A five-minute picking round first thing in the morning; about as local as it gets.

About this time of year, things start to shift. We’re a month past the solstice – the plants in the kitchen garden are moving into fruit and seed production.
The other morning I was harvesting the early potatoes with the “assistance” of Radar the BatCat. He thought he was helping, anyway, and far be it from me to disillusion him. At the same time, I’m succession planting fast-growing crops like lettuce and snap beans. It’s almost time to start the plants for the winter garden. The summer apples are ripening in the house orchard and a few blackberries are starting to turn dark. This is going to be a banner year for blackberries – the berries are not too big, as far as I can tell, but there are zillions.

Blackberry cobbler in my future.

Hubby is decimating the blue jays, which think I grew those tomatoes and peppers in the kitchen garden just for them. I’m pretty sure they were responsible for the overnight disappearance of the almost-ripe apricots as well. The ground squirrels are also coming under the gun (literally) as they had grown so complacent they would sit a couple of feet from you and take a dust bath. Ground squirrels are really hard on crops like squash and pumpkins, and their tunnels mean we have trouble keeping irrigation water flowing where it’s supposed to.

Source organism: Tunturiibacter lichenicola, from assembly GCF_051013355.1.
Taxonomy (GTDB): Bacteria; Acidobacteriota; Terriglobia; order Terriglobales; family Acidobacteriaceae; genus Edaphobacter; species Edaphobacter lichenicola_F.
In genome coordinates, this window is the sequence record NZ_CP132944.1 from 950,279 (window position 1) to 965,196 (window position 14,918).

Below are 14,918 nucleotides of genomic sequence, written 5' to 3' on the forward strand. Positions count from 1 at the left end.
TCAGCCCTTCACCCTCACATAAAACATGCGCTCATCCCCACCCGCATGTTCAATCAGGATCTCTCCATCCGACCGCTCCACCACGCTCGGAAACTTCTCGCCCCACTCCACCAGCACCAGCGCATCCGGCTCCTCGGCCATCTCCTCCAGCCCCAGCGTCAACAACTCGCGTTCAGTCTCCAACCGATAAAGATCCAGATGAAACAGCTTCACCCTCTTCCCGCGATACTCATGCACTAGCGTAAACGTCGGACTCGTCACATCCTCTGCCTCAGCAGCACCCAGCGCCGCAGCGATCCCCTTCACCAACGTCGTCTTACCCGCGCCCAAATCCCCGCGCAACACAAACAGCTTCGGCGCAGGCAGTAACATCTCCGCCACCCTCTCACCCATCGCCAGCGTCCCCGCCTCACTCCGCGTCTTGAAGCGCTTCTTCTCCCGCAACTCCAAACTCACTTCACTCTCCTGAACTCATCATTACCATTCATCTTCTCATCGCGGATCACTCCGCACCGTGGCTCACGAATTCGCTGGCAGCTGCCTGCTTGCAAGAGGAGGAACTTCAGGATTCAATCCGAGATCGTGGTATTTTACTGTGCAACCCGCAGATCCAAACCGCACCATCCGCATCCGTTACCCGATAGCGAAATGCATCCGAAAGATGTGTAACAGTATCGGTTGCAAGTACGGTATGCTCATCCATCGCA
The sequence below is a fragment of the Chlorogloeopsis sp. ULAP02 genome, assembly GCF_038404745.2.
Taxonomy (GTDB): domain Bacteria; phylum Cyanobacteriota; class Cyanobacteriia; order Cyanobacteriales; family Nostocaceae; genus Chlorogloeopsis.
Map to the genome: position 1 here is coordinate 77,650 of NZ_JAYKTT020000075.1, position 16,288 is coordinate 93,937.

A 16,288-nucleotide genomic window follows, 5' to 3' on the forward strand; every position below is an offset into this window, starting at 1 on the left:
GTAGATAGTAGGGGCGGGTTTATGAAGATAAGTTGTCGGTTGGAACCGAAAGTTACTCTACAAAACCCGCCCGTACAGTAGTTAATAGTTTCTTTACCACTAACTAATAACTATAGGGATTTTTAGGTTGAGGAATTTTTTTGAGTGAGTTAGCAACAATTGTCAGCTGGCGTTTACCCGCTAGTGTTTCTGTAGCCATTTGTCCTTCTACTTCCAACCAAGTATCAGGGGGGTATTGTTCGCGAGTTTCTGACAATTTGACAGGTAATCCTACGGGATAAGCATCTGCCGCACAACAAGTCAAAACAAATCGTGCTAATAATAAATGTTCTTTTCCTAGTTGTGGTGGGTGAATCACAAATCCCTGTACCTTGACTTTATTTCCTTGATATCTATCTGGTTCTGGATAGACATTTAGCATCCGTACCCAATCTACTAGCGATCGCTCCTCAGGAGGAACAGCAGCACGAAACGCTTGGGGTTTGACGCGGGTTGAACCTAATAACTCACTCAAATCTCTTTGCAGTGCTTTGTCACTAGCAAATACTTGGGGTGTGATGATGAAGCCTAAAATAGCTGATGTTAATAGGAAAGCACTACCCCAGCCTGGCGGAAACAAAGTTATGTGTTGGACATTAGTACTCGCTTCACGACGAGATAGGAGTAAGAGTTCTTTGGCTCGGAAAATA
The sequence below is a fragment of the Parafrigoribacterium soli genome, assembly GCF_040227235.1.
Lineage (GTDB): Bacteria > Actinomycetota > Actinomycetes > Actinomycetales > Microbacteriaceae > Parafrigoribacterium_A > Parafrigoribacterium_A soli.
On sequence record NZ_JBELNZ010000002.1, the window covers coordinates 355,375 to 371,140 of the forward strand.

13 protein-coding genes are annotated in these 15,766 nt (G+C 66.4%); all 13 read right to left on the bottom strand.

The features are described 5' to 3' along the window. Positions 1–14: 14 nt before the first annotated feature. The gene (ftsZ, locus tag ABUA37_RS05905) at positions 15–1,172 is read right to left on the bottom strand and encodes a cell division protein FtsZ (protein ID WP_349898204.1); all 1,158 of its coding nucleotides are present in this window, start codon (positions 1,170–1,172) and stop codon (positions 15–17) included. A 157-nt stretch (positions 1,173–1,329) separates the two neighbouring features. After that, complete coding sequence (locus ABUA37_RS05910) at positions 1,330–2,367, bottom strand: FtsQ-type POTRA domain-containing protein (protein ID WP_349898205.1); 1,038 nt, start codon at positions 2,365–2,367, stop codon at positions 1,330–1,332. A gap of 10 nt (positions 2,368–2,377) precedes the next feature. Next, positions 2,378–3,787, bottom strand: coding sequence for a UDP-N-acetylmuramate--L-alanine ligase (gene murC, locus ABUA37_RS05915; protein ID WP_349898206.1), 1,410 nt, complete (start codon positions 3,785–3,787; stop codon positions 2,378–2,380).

Ground squirrel damage in summer squash.

Yellow Delicious apples ripening in the north orchard (as opposed to the house orchard).

The wild plums will be ripe in another week or so. Apples, pears and grapes will follow, then the main crops of pole beans, tomatoes and peppers. Before we know it, fall will be here, and the shelves will be full of tomato sauce, grape juice, applesauce and pear nectar. I usually freeze blackberries, but since there are so many this year, I might try juicing them the same way I do grape juice.
Transition – time to stock the larder. Winter will be here before we know it.

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